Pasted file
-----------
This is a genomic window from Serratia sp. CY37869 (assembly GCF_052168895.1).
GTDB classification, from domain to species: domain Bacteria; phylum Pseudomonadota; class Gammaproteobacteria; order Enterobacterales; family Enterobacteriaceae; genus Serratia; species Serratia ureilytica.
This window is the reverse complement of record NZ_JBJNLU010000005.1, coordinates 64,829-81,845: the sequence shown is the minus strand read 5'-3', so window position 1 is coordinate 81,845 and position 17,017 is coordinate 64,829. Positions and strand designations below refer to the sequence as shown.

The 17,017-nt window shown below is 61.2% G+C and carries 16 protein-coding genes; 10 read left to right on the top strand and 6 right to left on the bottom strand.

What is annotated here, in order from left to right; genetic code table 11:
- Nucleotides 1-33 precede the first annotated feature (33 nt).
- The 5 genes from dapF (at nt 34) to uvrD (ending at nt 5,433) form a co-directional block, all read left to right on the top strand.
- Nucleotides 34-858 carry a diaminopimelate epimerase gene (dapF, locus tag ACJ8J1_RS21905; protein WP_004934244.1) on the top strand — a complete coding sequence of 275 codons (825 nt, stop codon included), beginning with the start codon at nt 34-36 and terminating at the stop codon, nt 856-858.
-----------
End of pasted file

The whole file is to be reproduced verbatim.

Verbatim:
This is a genomic window from Serratia sp. CY37869 (assembly GCF_052168895.1).
GTDB classification, from domain to species: domain Bacteria; phylum Pseudomonadota; class Gammaproteobacteria; order Enterobacterales; family Enterobacteriaceae; genus Serratia; species Serratia ureilytica.
This window is the reverse complement of record NZ_JBJNLU010000005.1, coordinates 64,829-81,845: the sequence shown is the minus strand read 5'-3', so window position 1 is coordinate 81,845 and position 17,017 is coordinate 64,829. Positions and strand designations below refer to the sequence as shown.

The 17,017-nt window shown below is 61.2% G+C and carries 16 protein-coding genes; 10 read left to right on the top strand and 6 right to left on the bottom strand.

What is annotated here, in order from left to right; genetic code table 11:
- Nucleotides 1-33 precede the first annotated feature (33 nt).
- The 5 genes from dapF (at nt 34) to uvrD (ending at nt 5,433) form a co-directional block, all read left to right on the top strand.
- Nucleotides 34-858 carry a diaminopimelate epimerase gene (dapF, locus tag ACJ8J1_RS21905; protein WP_004934244.1) on the top strand — a complete coding sequence of 275 codons (825 nt, stop codon included), beginning with the start codon at nt 34-36 and terminating at the stop codon, nt 856-858.